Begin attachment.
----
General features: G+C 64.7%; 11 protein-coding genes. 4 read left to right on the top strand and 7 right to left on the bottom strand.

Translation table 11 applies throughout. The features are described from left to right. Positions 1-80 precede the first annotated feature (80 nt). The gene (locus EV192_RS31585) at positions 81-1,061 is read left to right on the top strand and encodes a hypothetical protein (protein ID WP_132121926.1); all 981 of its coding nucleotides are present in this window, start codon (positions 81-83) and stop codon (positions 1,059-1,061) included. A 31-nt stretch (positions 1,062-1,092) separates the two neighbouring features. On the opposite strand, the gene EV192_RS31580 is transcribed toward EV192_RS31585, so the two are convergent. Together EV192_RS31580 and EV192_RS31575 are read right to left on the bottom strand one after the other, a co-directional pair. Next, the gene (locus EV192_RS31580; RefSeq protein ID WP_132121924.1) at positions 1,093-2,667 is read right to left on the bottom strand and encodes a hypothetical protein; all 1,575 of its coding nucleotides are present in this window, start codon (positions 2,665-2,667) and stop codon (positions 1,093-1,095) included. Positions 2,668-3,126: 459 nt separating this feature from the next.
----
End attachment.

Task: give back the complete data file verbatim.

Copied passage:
General features: G+C 64.7%; 11 protein-coding genes. 4 read left to right on the top strand and 7 right to left on the bottom strand.

Translation table 11 applies throughout. The features are described from left to right. Positions 1-80 precede the first annotated feature (80 nt). The gene (locus EV192_RS31585) at positions 81-1,061 is read left to right on the top strand and encodes a hypothetical protein (protein ID WP_132121926.1); all 981 of its coding nucleotides are present in this window, start codon (positions 81-83) and stop codon (positions 1,059-1,061) included. A 31-nt stretch (positions 1,062-1,092) separates the two neighbouring features. On the opposite strand, the gene EV192_RS31580 is transcribed toward EV192_RS31585, so the two are convergent. Together EV192_RS31580 and EV192_RS31575 are read right to left on the bottom strand one after the other, a co-directional pair. Next, the gene (locus EV192_RS31580; RefSeq protein ID WP_132121924.1) at positions 1,093-2,667 is read right to left on the bottom strand and encodes a hypothetical protein; all 1,575 of its coding nucleotides are present in this window, start codon (positions 2,665-2,667) and stop codon (positions 1,093-1,095) included. Positions 2,668-3,126: 459 nt separating this feature from the next.